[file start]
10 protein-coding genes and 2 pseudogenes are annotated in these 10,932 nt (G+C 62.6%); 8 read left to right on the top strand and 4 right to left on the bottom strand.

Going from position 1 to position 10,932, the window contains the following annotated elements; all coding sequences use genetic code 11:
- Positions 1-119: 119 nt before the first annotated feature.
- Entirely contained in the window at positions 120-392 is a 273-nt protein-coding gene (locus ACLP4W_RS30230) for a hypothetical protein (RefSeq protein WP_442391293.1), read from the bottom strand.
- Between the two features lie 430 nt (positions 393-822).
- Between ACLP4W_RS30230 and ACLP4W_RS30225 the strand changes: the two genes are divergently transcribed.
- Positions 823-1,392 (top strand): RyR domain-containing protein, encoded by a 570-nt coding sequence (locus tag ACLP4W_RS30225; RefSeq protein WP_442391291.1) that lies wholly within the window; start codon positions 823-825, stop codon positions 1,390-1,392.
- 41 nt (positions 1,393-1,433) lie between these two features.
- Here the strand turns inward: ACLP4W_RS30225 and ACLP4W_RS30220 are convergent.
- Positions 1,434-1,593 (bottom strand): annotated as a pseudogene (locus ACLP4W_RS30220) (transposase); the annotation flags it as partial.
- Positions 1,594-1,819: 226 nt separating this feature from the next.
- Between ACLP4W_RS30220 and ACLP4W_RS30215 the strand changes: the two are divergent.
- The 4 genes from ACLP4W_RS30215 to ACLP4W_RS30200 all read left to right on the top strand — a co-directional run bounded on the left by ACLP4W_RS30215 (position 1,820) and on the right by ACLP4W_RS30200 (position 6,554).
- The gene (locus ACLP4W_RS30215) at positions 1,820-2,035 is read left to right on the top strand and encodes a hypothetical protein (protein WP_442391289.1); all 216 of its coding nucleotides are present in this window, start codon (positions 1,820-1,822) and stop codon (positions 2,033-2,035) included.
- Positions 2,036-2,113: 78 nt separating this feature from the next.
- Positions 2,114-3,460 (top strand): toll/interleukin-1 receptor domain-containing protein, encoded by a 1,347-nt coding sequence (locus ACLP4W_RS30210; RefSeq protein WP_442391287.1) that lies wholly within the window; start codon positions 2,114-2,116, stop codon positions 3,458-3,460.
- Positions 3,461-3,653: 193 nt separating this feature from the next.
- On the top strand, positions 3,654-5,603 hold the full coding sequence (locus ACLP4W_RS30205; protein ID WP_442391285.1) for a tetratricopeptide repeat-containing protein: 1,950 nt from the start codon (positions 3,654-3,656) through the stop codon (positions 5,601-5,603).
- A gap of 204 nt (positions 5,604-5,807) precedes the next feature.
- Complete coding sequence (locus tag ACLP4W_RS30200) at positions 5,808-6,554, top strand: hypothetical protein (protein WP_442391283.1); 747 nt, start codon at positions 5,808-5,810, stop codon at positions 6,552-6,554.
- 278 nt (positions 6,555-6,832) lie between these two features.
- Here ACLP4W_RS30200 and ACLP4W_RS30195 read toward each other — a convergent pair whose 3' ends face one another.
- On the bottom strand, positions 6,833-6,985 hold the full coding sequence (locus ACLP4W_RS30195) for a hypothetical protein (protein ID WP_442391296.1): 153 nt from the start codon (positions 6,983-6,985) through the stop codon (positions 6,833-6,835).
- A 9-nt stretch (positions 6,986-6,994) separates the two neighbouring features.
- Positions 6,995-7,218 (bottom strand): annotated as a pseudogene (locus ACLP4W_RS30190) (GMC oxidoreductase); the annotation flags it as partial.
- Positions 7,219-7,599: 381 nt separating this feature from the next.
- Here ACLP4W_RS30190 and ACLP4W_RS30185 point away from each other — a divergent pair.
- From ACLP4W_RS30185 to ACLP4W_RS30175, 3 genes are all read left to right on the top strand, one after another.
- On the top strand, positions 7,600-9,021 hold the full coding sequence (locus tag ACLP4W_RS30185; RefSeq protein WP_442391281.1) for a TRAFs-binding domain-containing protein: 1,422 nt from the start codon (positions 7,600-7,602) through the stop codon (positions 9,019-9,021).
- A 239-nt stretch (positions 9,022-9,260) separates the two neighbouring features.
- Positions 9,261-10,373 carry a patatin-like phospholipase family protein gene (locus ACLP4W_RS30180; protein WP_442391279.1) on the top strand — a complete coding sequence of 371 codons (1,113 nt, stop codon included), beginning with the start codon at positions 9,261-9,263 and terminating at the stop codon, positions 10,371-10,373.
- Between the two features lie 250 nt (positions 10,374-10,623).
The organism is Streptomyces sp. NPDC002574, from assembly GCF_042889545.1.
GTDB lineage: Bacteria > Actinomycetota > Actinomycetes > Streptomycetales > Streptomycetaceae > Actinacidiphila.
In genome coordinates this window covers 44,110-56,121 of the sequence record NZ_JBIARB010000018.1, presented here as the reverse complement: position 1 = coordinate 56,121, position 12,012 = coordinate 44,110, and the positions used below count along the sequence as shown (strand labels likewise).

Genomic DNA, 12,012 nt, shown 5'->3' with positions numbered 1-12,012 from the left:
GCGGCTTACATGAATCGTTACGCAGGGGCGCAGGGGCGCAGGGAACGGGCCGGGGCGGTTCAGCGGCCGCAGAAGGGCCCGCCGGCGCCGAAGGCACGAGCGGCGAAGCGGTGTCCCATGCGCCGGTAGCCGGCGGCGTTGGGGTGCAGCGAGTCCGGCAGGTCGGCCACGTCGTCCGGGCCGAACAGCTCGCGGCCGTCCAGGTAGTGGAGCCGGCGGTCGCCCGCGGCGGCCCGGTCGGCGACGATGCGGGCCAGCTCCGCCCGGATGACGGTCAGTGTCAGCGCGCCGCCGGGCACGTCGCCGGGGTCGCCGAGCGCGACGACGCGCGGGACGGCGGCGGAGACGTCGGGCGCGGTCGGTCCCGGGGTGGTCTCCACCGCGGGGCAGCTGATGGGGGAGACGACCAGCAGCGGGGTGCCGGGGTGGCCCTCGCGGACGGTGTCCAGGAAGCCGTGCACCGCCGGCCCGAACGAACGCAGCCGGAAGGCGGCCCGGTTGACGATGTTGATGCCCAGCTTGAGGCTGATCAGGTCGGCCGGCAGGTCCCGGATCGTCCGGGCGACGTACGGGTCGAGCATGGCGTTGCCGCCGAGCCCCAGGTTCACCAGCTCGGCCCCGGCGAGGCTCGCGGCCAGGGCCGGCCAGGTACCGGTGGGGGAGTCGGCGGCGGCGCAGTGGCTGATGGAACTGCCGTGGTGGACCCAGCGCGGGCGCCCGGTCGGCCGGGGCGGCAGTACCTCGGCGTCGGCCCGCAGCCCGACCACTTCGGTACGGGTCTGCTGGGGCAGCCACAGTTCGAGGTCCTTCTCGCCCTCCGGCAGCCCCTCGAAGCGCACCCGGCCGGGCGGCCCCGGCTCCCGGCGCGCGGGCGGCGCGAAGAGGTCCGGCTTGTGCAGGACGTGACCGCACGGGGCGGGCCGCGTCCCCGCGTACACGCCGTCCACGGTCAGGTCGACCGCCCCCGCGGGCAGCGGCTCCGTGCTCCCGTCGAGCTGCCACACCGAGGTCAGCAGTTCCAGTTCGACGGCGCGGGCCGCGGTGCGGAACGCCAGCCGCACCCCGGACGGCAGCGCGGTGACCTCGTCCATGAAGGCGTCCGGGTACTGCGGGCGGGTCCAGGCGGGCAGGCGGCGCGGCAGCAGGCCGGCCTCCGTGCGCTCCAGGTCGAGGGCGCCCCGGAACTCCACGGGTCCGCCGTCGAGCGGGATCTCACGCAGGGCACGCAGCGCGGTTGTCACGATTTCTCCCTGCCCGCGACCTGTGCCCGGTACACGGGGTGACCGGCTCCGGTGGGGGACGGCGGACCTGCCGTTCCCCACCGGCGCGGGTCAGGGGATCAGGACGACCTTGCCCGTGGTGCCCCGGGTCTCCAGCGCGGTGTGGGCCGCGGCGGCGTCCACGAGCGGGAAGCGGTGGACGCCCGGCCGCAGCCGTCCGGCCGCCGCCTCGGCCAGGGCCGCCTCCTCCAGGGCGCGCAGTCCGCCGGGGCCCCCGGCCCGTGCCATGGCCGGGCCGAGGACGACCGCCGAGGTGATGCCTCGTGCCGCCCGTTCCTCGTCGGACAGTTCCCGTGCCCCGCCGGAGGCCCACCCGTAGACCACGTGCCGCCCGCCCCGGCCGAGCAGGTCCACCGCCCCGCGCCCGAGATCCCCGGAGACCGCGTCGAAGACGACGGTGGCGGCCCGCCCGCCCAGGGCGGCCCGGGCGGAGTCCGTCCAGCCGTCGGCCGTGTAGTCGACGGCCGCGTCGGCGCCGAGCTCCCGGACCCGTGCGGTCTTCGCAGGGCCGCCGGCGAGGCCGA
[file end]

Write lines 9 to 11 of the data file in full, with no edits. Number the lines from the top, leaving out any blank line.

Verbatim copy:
- Here the strand turns inward: ACLP4W_RS30225 and ACLP4W_RS30220 are convergent.
- Positions 1,434-1,593 (bottom strand): annotated as a pseudogene (locus ACLP4W_RS30220) (transposase); the annotation flags it as partial.
- Positions 1,594-1,819: 226 nt separating this feature from the next.